Heather in Antiquity (Ancient Sources)

This is another in our series of ancient adjuncts: HEATHER. Heather (Calluna vulgraris) is of the Ericacea family of plants, a family name derived from the ancient word for heather – erica. Today, we collect several ancient sources that mention heather to demonstrate the plant’s use in ancient Greece and Rome.

Aeschylus, Agamemnon ll. 294-295

οἱ δ᾽ ἀντέλαμψαν καὶ παρήγγειλαν πρόσω γραίας ἐρείκης θωμὸν ἅψαντες πυρί.

Those men lit up the heap of dried heather with fire and sent forward the message.

Theocritus, Idyll 5.63-65

οὐδὲν ἐγὼ τήνω ποτιδεύομαι: ἀλλὰ τὸν ἄνδρα, αἰ λῇς, τὸν δρυτόμον βωστρήσομες, ὃς τὰς ἐρείκας τήνας τὰς παρὰ τὶν ξυλοχίζεται: ἔστι δὲ Μόρσων.

I do not need him: but, if you want, we shall call on the man – the woodcutter – who cuts the heather near you. It is Morson.

Pliny the Elder, Natural History 24.36(39;64)

Ericen Graeci vocant fruticem non multum a vitice differentem, colore roris marini et paene folio. hoc adversari serpentibus tradunt.

The Greeks call the herb, heather, which is not much different from myrica; it is in the color of and [has] nearly the leaf of rosemary. They use this to repel serpents. 

Pliny the Elder, Natural History 11.15 (41-43)

Tertium genus mellis minime probatum silvestre, quod ericaceum vocant. convehitur post primos autumni imbres, cum erice sola floret in silvis, ob id harenoso simile. gignit id maxime arcturi exortus ex a. d. pr. id. Septembres. quidam aestivam mellationem ad arcturi exortum proferunt, quoniam ad aequinoctium autumni ab eo supersint dies XIIII, et ab aequinoctio ad vergiliarum occasum diebus XXXXVIII plurima sit erice. Athenienses eam tetralicen appellant, Euboea sisyrum, putantque apibus esse gratissimam, fortassis quia tunc nulla alia sit copia.

A third type of honey, the held least of all is the woodsy honey, which they call “ericaceum” [i.e. heather-y]. It is collected after the first rains of Autumn, when the heather alone blooms in the forests, on account of this it is similar to sand. It is borne mostly with the rising of Arcturus before the Ides of September [Sept. 13]. Some carry the summer honey at the rising of Arcturus, since 14 days remains from then to the equinox of Autumn, and from the equinox to the setting of Vergiliae there are 48 days with much heather. The Athenians call [heather] tetralix. In Euboea, they call it sisyrum and think that it is most pleasurable to bees – perhaps since there is nothing else in abundance.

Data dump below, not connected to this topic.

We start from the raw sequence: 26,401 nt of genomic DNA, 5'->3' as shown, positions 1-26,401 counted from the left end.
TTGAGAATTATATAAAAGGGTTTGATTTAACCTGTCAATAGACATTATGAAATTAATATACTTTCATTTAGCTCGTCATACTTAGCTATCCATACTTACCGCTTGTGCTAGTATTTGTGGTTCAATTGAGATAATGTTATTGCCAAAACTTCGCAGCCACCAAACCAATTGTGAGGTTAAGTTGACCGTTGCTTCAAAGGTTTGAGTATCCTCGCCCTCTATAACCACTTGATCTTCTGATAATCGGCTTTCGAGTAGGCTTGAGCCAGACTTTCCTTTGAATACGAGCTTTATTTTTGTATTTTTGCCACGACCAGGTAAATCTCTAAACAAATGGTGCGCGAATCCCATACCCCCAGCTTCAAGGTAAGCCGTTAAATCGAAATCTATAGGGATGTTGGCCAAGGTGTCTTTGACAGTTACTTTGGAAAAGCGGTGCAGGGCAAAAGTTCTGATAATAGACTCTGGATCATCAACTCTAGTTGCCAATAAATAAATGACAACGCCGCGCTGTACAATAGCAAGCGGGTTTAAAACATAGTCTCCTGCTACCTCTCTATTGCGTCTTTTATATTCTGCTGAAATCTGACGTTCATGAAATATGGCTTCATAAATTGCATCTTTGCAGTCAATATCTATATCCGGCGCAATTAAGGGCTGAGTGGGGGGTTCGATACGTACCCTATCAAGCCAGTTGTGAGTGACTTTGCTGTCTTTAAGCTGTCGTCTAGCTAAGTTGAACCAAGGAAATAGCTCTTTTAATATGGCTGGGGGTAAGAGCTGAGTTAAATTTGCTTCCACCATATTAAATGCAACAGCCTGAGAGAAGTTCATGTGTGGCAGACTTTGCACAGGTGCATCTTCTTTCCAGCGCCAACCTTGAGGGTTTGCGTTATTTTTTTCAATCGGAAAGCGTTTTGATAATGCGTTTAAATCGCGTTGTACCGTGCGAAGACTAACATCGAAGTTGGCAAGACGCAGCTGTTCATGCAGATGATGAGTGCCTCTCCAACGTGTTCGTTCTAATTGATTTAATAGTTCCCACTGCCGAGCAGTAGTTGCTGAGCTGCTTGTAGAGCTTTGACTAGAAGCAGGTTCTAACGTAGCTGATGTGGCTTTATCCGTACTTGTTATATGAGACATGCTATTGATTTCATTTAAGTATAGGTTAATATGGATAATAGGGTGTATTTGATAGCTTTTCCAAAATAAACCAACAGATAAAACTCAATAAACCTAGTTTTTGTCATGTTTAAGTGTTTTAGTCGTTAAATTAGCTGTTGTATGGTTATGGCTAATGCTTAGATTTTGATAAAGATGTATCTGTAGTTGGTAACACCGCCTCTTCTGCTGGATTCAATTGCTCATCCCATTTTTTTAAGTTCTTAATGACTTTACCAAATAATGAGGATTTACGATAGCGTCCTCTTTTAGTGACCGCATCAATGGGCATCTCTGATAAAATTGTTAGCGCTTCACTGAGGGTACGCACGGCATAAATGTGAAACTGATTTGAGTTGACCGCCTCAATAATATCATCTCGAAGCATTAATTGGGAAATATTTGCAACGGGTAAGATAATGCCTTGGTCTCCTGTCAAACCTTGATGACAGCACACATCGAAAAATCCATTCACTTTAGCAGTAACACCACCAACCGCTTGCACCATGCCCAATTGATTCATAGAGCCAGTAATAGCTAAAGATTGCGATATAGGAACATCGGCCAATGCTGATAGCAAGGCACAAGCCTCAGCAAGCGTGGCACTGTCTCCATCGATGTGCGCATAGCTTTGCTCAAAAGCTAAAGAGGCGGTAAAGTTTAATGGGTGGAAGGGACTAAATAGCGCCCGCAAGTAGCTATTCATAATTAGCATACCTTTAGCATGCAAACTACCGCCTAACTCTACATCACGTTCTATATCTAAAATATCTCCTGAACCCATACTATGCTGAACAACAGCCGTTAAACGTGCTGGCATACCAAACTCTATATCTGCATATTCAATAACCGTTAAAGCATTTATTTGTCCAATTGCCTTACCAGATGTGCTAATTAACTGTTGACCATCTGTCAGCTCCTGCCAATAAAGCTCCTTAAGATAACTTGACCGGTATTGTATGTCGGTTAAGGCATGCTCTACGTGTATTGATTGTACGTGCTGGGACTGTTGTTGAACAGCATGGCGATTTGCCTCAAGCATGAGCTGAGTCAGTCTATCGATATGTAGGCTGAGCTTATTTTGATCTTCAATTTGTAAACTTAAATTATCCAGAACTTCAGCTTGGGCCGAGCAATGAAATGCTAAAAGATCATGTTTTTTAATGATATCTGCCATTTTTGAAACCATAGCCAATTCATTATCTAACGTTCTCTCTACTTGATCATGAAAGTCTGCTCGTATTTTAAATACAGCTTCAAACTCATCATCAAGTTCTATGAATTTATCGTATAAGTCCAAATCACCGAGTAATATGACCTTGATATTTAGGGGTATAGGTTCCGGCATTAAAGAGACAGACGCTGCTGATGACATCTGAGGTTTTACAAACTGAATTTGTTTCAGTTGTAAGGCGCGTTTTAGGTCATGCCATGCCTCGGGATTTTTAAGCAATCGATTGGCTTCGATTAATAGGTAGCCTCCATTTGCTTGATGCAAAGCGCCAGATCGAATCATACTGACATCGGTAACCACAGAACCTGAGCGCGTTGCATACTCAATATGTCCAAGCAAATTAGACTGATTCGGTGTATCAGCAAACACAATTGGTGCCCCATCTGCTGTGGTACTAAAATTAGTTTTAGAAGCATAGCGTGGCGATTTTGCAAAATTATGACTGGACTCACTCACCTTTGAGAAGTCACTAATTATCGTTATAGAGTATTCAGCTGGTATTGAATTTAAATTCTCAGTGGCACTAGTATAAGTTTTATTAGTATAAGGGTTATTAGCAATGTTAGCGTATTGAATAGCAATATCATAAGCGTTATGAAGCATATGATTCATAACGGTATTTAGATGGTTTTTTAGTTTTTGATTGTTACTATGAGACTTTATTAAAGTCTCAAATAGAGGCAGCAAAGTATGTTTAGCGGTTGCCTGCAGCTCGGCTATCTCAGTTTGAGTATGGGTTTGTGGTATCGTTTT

Pliny the Elder, Natural History 13.32(35)

In Asia et Graecia nascuntur frutices epicactis, quem alii embolinen vocant, parvis foliis, quae pota contra venena prosunt sicut erices contra serpentes.

In Asia and Greece are born the plants, epicactis, which some call “emboline,” that have small leaves and produce a drink against poison, just as heather works against serpents.

Dioscorides, De Materia Medica 1.98(88, 117, 118)

Erica is a shrubby tree like myrica (but a great
deal smaller) the flowers of which the bees use, but
they make honey with it that is not good. The leaves and
flowers applied as a poultice heal snakebites.*

There are certainly more ancient references to heather in Greek and Latin than its adjunct-y friend, meadowsweet. Prior to the first c. BCE, the authors only describe heather as a plant that is worth cutting and lighting on fire. Later, Pliny likens heather to myrica – the name for the family of plants that includes another famous gruit herb, bog myrtle. Pliny also mentions a type of honey – of lower quality – that is made with the honey of heather. The season for this honey is around September

Heather is noted by Pliny the Elder and Dioscorides to possess the ability to repel serpents and their venom. This reminds the reader of a similar function for konuza (insect/serpent repellent). BCS readers may also remember that konuza is mentioned by Hecataeus as a certain additive to the Paeonian beer, parabias.

Image Source
Wikimedia Commons. Rosendahl , Public Domain


Source Notes
*Open-access attribution: “In 1655 John Goodyer made an English translation from a manuscript copy, and in 1933 Robert T Gunther edited this, Hafner Publishing Co, London & New York, printing it. This was probably not corrected against the Greek, and this version of Goodyer’s Dioscorides makes no such attempt either ”



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